Growing & Caring for Citrus Trees in Arizona
One of the best things about living in Arizona is that the combination of warm sunshine and well-drained soil makes it possible to grow citrus trees in our area.
As a homeowner, you may love the idea of picking a fresh orange off a tree in your backyard. However, you do need to know that citrus trees require special care to help them thrive.
That warm sun can sometimes get too hot. There are also common soil conditions that can cause citrus trees to fail to bear usable fruit. Learning more about citrus tree care in our area helps you do your part to grow gorgeous trees and sweet fruit.
Know When to Plant Your Tree
Most citrus plants can be planted at any time of the year. That said, planting them in the early spring or fall gives them a chance to put down roots before harsher weather comes along. Ideally, you should plant the trees in March or April, or you can wait until September and October.
Focus on the Watering Schedule
Many problems that occur with citrus trees are caused by improper watering. Since the majority of the rainfall here occurs in the later part of the summer, you need to supplement during dry times.
New trees should be watered very frequently. You should water them about every three days during the hottest part of the summer. Then, you can scale back to around once a week once the weather is cooler.
Established trees should be watered every one to two weeks during the summer. In the winter, you can water every three to four weeks. Keep in mind that you should water the trees enough to fully soak into the ground, but it should have time to dry out before you water again.
Go For a Slow Soak
Citrus trees need more than just a splash of water. To make that juicy fruit, they need you to water long enough to reach the roots. Use a soaker hose or irrigation system to slowly water the trees to a depth of approximately two feet. Newer trees may need to be watered as deep as three or four feet.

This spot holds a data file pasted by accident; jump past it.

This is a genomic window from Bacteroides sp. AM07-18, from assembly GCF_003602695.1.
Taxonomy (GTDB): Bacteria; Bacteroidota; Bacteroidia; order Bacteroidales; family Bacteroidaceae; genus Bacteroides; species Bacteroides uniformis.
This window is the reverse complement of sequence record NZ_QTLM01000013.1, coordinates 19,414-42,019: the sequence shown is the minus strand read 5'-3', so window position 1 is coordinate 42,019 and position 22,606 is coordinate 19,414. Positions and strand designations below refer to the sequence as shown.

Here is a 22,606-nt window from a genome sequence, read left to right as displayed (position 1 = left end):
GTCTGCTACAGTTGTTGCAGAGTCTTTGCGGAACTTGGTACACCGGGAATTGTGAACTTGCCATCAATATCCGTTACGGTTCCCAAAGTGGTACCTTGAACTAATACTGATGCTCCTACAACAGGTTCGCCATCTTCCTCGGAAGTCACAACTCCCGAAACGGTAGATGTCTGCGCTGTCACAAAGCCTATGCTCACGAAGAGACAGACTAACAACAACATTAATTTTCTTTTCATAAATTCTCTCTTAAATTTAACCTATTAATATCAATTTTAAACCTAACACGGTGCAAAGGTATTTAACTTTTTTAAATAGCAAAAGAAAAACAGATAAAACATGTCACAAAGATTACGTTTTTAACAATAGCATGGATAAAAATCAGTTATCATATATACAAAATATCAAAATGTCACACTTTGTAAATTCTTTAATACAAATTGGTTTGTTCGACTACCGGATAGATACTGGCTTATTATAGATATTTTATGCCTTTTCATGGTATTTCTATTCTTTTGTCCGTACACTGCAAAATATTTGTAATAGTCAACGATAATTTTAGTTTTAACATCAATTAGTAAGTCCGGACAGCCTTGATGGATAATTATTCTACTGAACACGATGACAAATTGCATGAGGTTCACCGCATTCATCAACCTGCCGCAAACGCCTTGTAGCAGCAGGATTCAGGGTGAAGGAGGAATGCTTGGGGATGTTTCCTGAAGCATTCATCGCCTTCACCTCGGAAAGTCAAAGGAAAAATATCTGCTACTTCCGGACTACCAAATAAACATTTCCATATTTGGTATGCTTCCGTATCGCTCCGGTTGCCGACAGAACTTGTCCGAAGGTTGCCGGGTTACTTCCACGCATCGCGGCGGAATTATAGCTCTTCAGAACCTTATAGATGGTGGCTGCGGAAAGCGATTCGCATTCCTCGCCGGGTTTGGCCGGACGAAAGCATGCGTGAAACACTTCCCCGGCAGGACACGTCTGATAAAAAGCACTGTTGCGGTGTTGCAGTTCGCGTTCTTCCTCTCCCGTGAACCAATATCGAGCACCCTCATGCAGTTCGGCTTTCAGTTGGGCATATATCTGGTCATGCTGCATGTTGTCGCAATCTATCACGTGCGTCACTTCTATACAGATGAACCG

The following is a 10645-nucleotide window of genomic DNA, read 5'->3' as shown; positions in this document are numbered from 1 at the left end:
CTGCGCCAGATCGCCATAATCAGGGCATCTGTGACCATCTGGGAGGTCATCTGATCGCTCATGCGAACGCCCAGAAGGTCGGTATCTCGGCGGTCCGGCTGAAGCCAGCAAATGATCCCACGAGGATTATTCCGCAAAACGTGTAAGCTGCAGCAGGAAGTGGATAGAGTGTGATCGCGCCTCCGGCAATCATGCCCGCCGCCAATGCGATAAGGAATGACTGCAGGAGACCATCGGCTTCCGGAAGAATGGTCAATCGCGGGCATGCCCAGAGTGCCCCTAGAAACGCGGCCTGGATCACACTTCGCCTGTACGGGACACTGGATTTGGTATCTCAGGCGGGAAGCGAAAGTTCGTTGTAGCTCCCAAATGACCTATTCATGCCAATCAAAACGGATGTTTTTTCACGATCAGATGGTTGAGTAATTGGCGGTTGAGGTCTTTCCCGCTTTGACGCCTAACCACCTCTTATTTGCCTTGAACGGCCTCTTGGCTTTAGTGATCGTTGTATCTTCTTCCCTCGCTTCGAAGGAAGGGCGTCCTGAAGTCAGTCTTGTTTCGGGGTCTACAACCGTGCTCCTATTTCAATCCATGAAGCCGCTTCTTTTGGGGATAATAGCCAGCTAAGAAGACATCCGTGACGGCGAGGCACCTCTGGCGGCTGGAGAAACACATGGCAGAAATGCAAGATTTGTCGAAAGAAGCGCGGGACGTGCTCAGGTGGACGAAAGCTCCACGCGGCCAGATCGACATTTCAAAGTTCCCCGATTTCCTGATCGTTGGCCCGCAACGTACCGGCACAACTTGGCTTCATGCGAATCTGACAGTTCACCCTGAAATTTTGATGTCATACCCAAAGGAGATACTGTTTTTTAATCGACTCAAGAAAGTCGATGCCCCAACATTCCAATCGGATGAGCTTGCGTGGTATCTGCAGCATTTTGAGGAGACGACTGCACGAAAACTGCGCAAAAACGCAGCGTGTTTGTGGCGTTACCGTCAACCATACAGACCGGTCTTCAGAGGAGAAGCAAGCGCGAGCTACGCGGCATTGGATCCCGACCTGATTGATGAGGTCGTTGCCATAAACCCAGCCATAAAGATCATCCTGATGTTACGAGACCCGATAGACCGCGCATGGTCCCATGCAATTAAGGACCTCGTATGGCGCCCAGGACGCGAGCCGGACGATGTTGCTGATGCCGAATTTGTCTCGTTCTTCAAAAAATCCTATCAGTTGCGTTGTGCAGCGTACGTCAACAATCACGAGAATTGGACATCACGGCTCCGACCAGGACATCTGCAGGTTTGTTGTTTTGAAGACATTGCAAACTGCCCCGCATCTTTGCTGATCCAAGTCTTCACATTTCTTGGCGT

Make sure to extend the watering out to about a foot past where the canopy of the tree rests. The root systems on citrus trees are wide, and the water needs to reach all the way to the tips.
New trees do not need to be fertilized, provided that your property’s soil is already in good health. Once a tree reaches two to three years old, it should be fertilized about three times a year. The months of February, May and August are good times for this.
Watch for Common Problems
People often worry about their citrus trees not bearing fruit. This is normal for new trees. After two to three years of growth, not seeing fruit could indicate a problem with the fertilization or watering schedule.
You should also watch for yellow leaves. Yellow at the tips could mean that the soil has a high salt content, and watering more often helps flush it out. Soil treatments may also be necessary to restore leaf growth on trees that lack proper amounts of nitrogen and other important nutrients.
Citrus trees can live for 20 years or more, and proper care helps them to bear delicious fruit that makes the hard work worth it. Keep an eye out for signs of a problem, such as yellowing leaves or a lack of fruit, so that you can adjust your care plan to help the tree thrive.